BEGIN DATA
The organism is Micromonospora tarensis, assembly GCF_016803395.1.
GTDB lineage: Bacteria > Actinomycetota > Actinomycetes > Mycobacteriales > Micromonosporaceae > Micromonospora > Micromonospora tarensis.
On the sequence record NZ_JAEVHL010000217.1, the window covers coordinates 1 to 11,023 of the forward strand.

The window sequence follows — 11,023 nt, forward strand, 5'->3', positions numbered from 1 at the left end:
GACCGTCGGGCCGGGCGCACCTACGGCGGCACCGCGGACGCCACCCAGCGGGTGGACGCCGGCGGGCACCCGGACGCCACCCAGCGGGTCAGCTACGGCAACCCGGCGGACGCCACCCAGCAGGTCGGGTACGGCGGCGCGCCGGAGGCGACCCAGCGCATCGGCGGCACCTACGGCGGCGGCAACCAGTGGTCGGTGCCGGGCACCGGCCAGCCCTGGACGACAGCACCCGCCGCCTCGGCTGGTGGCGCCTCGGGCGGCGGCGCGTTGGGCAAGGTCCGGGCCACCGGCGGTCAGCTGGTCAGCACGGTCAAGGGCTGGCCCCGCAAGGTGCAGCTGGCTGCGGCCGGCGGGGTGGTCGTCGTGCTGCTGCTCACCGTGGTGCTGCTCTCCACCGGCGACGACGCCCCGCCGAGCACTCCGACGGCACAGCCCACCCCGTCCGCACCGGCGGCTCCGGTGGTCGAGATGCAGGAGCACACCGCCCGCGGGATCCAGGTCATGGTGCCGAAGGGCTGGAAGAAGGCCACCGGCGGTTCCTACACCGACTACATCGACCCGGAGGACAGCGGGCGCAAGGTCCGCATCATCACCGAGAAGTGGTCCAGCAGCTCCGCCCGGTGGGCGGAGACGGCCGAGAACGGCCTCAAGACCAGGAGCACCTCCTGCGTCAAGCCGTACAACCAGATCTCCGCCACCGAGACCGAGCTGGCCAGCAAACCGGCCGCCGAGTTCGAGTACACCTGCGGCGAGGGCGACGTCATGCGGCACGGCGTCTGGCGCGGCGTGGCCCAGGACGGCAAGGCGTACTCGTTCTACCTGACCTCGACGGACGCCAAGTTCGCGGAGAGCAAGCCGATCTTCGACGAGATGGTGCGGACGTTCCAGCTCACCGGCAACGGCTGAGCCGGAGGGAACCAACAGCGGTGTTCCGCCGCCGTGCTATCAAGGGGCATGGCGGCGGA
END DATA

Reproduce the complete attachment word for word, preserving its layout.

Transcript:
The organism is Micromonospora tarensis, assembly GCF_016803395.1.
GTDB lineage: Bacteria > Actinomycetota > Actinomycetes > Mycobacteriales > Micromonosporaceae > Micromonospora > Micromonospora tarensis.
On the sequence record NZ_JAEVHL010000217.1, the window covers coordinates 1 to 11,023 of the forward strand.

The window sequence follows — 11,023 nt, forward strand, 5'->3', positions numbered from 1 at the left end:
GACCGTCGGGCCGGGCGCACCTACGGCGGCACCGCGGACGCCACCCAGCGGGTGGACGCCGGCGGGCACCCGGACGCCACCCAGCGGGTCAGCTACGGCAACCCGGCGGACGCCACCCAGCAGGTCGGGTACGGCGGCGCGCCGGAGGCGACCCAGCGCATCGGCGGCACCTACGGCGGCGGCAACCAGTGGTCGGTGCCGGGCACCGGCCAGCCCTGGACGACAGCACCCGCCGCCTCGGCTGGTGGCGCCTCGGGCGGCGGCGCGTTGGGCAAGGTCCGGGCCACCGGCGGTCAGCTGGTCAGCACGGTCAAGGGCTGGCCCCGCAAGGTGCAGCTGGCTGCGGCCGGCGGGGTGGTCGTCGTGCTGCTGCTCACCGTGGTGCTGCTCTCCACCGGCGACGACGCCCCGCCGAGCACTCCGACGGCACAGCCCACCCCGTCCGCACCGGCGGCTCCGGTGGTCGAGATGCAGGAGCACACCGCCCGCGGGATCCAGGTCATGGTGCCGAAGGGCTGGAAGAAGGCCACCGGCGGTTCCTACACCGACTACATCGACCCGGAGGACAGCGGGCGCAAGGTCCGCATCATCACCGAGAAGTGGTCCAGCAGCTCCGCCCGGTGGGCGGAGACGGCCGAGAACGGCCTCAAGACCAGGAGCACCTCCTGCGTCAAGCCGTACAACCAGATCTCCGCCACCGAGACCGAGCTGGCCAGCAAACCGGCCGCCGAGTTCGAGTACACCTGCGGCGAGGGCGACGTCATGCGGCACGGCGTCTGGCGCGGCGTGGCCCAGGACGGCAAGGCGTACTCGTTCTACCTGACCTCGACGGACGCCAAGTTCGCGGAGAGCAAGCCGATCTTCGACGAGATGGTGCGGACGTTCCAGCTCACCGGCAACGGCTGAGCCGGAGGGAACCAACAGCGGTGTTCCGCCGCCGTGCTATCAAGGGGCATGGCGGCGGA